Tide of Trash: Amid COVID-19 pandemic, masks, gloves endanger marine life

(WSVN) - Litter on beaches is not a new problem, but now, COVID is making things worse with masks and gloves endangering marine life. Kevin Ozebek has this special assignment report, “Tide of Trash.”

It’s supposed to protect us, but now it is endangering the environment.

Orsi Zoltanfi, volunteer: “Single use masks and gloves, this is the new trend.”

Personal protective equipment is trending in a very bad way.

Sophie Ringel, founder, Clean Miami Beach: “The amount of PPE I’m seeing, not just in the streets but also in the canal right here, is alarming and shocking.”

Sophie Ringel and volunteers with Clean Miami Beach go out twice a month to pick up trash.

They started seeing masks and gloves in the water after the pandemic reached South Florida in March.

Sophie Ringel: “Plastic pollution has been a problem for a very long time, but now, it gets topped with PPE, especially masks.”

When PPE is tossed on the street, it can blow into the water or get washed into the ocean through storm drains.

Rafaela D’Almeida, volunteer: “Something that’s supposed to keep us safe now is hurting the environment, so it’s kind of counterproductive for people to not care about the environment and care so much about their health. I think they should go hand in hand.”

In just one hour, the group picked up 84 pounds of trash, including 88 masks. They record their haul on Clean Swell, an app that keeps track of all the trash picked up by volunteers.

Maria Algarra, Clean This Beach Up: “I would say at least 35% of what we pick up is PPE nowadays. That includes gloves, masks, wipes…”

Environmental activist Maria Algarra was so alarmed at the flood of PPE trash, she started The Glove Challenge.

The idea is simple. If you see a glove on the ground or in the water, snap a picture, post it and tag it, and, of course, pick it up and throw it in the trash. #TheGloveChallenge went viral.

Maria Algarra: “It was crazy because it started here in Miami. It started locally, then it moved to Canada, South America. It went to Europe, and people were mad.”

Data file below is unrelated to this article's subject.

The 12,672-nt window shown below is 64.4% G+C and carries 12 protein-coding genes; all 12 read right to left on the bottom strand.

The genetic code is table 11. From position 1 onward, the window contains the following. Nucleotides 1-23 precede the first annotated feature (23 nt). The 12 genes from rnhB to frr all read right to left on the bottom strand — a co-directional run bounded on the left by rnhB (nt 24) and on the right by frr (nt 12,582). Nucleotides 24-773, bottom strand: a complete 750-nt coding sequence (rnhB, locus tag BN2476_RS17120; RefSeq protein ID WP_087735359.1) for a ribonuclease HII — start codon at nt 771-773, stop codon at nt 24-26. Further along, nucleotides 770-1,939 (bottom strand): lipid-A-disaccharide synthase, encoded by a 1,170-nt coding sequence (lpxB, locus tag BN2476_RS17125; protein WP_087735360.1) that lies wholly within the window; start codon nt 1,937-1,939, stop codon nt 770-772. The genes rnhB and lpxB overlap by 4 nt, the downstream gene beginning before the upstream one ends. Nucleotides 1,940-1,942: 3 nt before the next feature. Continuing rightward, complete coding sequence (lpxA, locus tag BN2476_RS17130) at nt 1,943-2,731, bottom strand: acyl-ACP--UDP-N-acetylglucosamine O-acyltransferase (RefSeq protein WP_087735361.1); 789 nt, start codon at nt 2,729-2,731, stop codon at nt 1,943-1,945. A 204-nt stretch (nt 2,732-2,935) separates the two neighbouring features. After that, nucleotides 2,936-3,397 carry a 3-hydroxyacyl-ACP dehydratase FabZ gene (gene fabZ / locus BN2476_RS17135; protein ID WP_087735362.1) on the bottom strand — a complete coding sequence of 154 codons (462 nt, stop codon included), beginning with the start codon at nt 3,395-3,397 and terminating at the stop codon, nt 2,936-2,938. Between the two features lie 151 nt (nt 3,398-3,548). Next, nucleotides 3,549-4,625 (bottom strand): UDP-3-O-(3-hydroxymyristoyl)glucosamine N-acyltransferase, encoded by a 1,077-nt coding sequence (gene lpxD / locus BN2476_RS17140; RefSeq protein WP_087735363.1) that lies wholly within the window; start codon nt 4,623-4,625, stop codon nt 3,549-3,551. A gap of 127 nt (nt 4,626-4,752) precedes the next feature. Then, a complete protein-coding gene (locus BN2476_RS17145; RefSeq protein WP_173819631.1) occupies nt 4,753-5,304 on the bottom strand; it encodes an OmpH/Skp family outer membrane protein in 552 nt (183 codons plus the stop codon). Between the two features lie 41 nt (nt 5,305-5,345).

To date, more than 18,000 carelessly tossed gloves have been tagged by people in countries around the world.

John Hocevar, Greenpeace: “We’re using about 200 billion pieces of PPE each month, and none of this is recyclable, so it’s all either ending up in a landfill or an incinerator or just into the environment.”

From South Florida to South America, marine animals are suffering.

A puffer fish caught in a mask recently washed up on Miami Beach.

Maria Algarra: “I was extremely upset. I honestly couldn’t believe that I was seeing it. Seeing the puffer fish strangled by a mask was just horrifying.”

In Brazil, a penguin died after swallowing a mask.

Now, it seems anywhere in the world where there is a beach, PPE litter is a problem.

Gary Stokes, Oceans Asia: “In Hong Kong, come down to the beach and still finding lots of these.”

Gary Stokes is with Oceans Asia Marine Conservation Group. He hopes these shocking images will teach people to be more careful.

Gary Stokes: “The effect this is going to have on the natural world besides us is quite terrifying, and we’re only at the start of this, so we’re going to see how bad it’s going to get in the coming years.”

And with the pandemic still here and masks remaining a must, environmentalists will keep pounding this message: If you don’t throw these out properly, they will become part of the tide of trash.

If you would like to get involved in local clean up efforts, click the links below.

Clean Miami Beach

Clean This Beach Up

www.volunteercleanup.org

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